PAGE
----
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How can a "small world" work in an epic scale movie, and how might that conflict when expanding the conflict and the story in sequels? - Question/Answer Now Playing


How can a "small world" work in an epic scale movie, and how might that conflict when expanding the conflict and the story in sequels?

Jul 20, 2011

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How can a "small world" work in an epic scale movie, and how might that conflict when expanding the conflict and the story in sequels? - Question/Answer Q & A Discussion


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Bass wrote
at Jul 20, 2011 - 8:39 AM
There is another principle for creating the sequelling story, one that for some strange reason is falling out of style.

The rogues gallery.

This is something comic books, tvs, and radio serials would do, ever since Conan Doyle's Sherlock Holmes in order to continue a serial in which all the story elements were resolved. The idea was essentially to retell the same story again and again but with such variance that it felt new each time, and the way to do that was a gallery of villains that would show up, one their own or together, to create new conflict.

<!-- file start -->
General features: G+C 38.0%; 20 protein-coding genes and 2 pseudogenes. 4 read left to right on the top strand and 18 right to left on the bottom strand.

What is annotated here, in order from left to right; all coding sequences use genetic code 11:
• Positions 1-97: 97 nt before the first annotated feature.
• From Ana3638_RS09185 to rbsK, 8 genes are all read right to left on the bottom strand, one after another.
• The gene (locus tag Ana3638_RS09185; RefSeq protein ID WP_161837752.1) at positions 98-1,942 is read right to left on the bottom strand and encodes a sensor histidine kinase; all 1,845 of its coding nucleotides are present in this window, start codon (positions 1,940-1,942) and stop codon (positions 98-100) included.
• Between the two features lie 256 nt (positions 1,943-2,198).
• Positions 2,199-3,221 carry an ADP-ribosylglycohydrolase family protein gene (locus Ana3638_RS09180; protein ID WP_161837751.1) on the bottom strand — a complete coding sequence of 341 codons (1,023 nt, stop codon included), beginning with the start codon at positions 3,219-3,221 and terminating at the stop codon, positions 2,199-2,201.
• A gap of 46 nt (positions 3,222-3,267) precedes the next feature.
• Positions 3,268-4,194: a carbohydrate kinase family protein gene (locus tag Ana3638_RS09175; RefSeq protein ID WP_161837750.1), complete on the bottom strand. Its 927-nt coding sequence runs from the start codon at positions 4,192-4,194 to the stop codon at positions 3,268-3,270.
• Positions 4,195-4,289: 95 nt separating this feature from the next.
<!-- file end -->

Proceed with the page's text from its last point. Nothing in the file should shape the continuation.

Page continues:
I miss those. Now, everyone does an 'arc' story that takes three films or five seasons to tell because that's 'legitimate', and what upsets me about them is how boring the installments are. They plod at a snail's pace, promising a big pay-off that never arrives, either because their talent cannot meet the hype, or because the first installments are so boring it gets cancelled. And then there are those immoral con-artists who don't even bother to work out where it's going in the first place and adlib while claiming it's all planned out like the writers of LOST or BATTLESTAR GALACTICA.

Of course, there are arc stories that work: BABYLON 5, THE LORD OF THE RINGS, HARRY POTTER – and when they work it's wonderful.

But the rogues gallery isn't getting much attention at the moment, and I miss it. It can be a wonderful form.

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